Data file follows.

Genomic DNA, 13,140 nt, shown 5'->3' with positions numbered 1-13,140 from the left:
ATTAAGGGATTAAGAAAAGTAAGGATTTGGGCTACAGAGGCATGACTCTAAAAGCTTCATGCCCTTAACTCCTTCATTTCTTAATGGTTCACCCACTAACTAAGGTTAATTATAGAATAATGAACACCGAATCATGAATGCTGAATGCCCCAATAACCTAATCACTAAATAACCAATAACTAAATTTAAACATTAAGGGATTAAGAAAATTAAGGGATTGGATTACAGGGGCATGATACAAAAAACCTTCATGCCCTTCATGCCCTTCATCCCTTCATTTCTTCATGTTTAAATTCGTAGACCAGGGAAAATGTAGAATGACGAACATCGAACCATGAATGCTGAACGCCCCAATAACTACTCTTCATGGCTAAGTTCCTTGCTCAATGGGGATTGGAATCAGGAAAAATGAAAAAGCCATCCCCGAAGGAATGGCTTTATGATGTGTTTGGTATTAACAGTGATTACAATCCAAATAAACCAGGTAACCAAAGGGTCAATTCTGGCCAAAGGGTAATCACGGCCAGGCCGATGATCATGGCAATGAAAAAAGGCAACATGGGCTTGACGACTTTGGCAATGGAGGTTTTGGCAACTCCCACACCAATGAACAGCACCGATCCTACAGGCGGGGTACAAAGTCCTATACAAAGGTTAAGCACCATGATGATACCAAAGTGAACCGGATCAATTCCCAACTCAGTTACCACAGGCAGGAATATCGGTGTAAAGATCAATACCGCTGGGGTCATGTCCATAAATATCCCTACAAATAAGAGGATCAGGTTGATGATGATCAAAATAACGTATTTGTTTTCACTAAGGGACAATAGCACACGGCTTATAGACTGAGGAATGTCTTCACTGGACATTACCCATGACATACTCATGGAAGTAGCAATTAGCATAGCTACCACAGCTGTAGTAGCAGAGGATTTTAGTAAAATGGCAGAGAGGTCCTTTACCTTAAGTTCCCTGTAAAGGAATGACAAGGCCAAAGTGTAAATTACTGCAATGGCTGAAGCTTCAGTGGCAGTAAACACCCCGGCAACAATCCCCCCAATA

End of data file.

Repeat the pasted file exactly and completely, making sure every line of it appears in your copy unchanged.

Genomic DNA, 13,140 nt, shown 5'->3' with positions numbered 1-13,140 from the left:
ATTAAGGGATTAAGAAAAGTAAGGATTTGGGCTACAGAGGCATGACTCTAAAAGCTTCATGCCCTTAACTCCTTCATTTCTTAATGGTTCACCCACTAACTAAGGTTAATTATAGAATAATGAACACCGAATCATGAATGCTGAATGCCCCAATAACCTAATCACTAAATAACCAATAACTAAATTTAAACATTAAGGGATTAAGAAAATTAAGGGATTGGATTACAGGGGCATGATACAAAAAACCTTCATGCCCTTCATGCCCTTCATCCCTTCATTTCTTCATGTTTAAATTCGTAGACCAGGGAAAATGTAGAATGACGAACATCGAACCATGAATGCTGAACGCCCCAATAACTACTCTTCATGGCTAAGTTCCTTGCTCAATGGGGATTGGAATCAGGAAAAATGAAAAAGCCATCCCCGAAGGAATGGCTTTATGATGTGTTTGGTATTAACAGTGATTACAATCCAAATAAACCAGGTAACCAAAGGGTCAATTCTGGCCAAAGGGTAATCACGGCCAGGCCGATGATCATGGCAATGAAAAAAGGCAACATGGGCTTGACGACTTTGGCAATGGAGGTTTTGGCAACTCCCACACCAATGAACAGCACCGATCCTACAGGCGGGGTACAAAGTCCTATACAAAGGTTAAGCACCATGATGATACCAAAGTGAACCGGATCAATTCCCAACTCAGTTACCACAGGCAGGAATATCGGTGTAAAGATCAATACCGCTGGGGTCATGTCCATAAATATCCCTACAAATAAGAGGATCAGGTTGATGATGATCAAAATAACGTATTTGTTTTCACTAAGGGACAATAGCACACGGCTTATAGACTGAGGAATGTCTTCACTGGACATTACCCATGACATACTCATGGAAGTAGCAATTAGCATAGCTACCACAGCTGTAGTAGCAGAGGATTTTAGTAAAATGGCAGAGAGGTCCTTTACCTTAAGTTCCCTGTAAAGGAATGACAAGGCCAAAGTGTAAATTACTGCAATGGCTGAAGCTTCAGTGGCAGTAAACACCCCGGCAACAATCCCCCCAATA